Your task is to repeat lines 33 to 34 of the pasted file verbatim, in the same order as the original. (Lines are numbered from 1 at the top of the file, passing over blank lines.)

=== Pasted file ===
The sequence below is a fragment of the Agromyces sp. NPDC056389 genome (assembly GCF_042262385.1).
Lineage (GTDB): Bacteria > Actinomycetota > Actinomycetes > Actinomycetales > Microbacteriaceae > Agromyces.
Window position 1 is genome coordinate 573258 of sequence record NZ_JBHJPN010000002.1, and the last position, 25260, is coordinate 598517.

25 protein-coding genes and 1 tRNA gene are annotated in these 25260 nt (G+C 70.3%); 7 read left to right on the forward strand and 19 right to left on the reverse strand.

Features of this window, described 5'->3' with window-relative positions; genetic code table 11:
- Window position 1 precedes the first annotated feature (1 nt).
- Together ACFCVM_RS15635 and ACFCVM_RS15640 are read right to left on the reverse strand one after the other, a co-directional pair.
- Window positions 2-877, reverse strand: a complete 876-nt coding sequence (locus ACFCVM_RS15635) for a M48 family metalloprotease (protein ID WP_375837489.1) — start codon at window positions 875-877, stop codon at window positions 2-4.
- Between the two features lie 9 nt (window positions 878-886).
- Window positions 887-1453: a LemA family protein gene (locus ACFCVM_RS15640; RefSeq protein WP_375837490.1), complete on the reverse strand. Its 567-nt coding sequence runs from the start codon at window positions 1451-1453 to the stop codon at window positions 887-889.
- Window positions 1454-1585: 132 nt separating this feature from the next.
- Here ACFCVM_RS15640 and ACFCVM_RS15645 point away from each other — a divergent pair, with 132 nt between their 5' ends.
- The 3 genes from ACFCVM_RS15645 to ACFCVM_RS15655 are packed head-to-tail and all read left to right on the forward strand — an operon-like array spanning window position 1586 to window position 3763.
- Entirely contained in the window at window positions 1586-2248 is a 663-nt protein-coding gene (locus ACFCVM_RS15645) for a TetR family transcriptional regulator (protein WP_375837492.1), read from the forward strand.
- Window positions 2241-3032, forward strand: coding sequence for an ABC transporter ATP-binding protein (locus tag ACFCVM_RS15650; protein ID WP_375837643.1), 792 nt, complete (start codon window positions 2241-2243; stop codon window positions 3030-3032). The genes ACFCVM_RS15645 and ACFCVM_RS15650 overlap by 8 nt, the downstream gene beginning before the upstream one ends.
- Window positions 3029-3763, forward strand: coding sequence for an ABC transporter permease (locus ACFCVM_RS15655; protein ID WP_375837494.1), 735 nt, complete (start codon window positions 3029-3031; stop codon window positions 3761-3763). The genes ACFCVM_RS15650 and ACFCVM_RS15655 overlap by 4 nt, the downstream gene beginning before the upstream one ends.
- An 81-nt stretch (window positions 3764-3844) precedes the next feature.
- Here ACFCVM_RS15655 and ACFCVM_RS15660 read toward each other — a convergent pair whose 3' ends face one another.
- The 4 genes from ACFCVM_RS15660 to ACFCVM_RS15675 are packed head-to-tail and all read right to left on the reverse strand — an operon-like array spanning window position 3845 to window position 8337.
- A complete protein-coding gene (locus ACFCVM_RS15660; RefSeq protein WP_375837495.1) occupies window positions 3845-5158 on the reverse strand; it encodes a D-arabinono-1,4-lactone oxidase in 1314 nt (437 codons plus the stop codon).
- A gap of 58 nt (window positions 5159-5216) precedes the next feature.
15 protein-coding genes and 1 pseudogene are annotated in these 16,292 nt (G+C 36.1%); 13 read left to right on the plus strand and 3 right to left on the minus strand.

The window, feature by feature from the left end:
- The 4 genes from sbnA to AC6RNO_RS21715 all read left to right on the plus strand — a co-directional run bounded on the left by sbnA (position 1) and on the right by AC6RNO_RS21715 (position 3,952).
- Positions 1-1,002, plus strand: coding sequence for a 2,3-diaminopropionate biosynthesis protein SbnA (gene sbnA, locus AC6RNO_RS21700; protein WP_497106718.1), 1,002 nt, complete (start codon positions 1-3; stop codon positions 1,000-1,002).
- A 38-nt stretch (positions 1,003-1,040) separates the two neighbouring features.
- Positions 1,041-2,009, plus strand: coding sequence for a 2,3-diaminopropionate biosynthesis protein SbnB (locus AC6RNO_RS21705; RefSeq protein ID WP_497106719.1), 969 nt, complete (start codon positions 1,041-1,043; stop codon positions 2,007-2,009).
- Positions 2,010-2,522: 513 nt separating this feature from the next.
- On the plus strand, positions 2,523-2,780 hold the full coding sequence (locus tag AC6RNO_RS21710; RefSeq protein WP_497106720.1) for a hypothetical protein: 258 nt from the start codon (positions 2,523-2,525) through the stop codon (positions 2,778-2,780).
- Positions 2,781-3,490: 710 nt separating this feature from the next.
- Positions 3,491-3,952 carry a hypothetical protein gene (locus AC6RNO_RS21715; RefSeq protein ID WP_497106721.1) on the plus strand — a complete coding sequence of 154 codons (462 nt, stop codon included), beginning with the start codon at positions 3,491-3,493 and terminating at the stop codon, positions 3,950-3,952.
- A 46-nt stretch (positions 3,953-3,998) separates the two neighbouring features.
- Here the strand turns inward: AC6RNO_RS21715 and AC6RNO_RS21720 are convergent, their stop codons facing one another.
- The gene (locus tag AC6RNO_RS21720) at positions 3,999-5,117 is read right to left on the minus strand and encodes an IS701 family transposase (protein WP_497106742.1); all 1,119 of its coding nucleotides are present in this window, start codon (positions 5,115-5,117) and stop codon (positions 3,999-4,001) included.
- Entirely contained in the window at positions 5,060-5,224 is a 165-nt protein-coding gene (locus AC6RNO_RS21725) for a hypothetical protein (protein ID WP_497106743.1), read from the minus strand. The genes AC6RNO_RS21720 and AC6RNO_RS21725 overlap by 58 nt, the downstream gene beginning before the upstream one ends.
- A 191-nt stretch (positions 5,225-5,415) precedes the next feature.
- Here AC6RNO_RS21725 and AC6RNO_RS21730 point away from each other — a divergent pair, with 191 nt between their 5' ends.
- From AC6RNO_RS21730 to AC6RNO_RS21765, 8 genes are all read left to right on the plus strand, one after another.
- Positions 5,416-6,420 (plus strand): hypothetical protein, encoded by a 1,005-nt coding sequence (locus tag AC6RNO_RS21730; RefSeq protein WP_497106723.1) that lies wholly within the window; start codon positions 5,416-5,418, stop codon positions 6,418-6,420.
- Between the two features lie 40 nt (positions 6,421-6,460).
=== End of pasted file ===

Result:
- Here the strand turns inward: AC6RNO_RS21715 and AC6RNO_RS21720 are convergent, their stop codons facing one another.
- The gene (locus tag AC6RNO_RS21720) at positions 3,999-5,117 is read right to left on the minus strand and encodes an IS701 family transposase (protein WP_497106742.1); all 1,119 of its coding nucleotides are present in this window, start codon (positions 5,115-5,117) and stop codon (positions 3,999-4,001) included.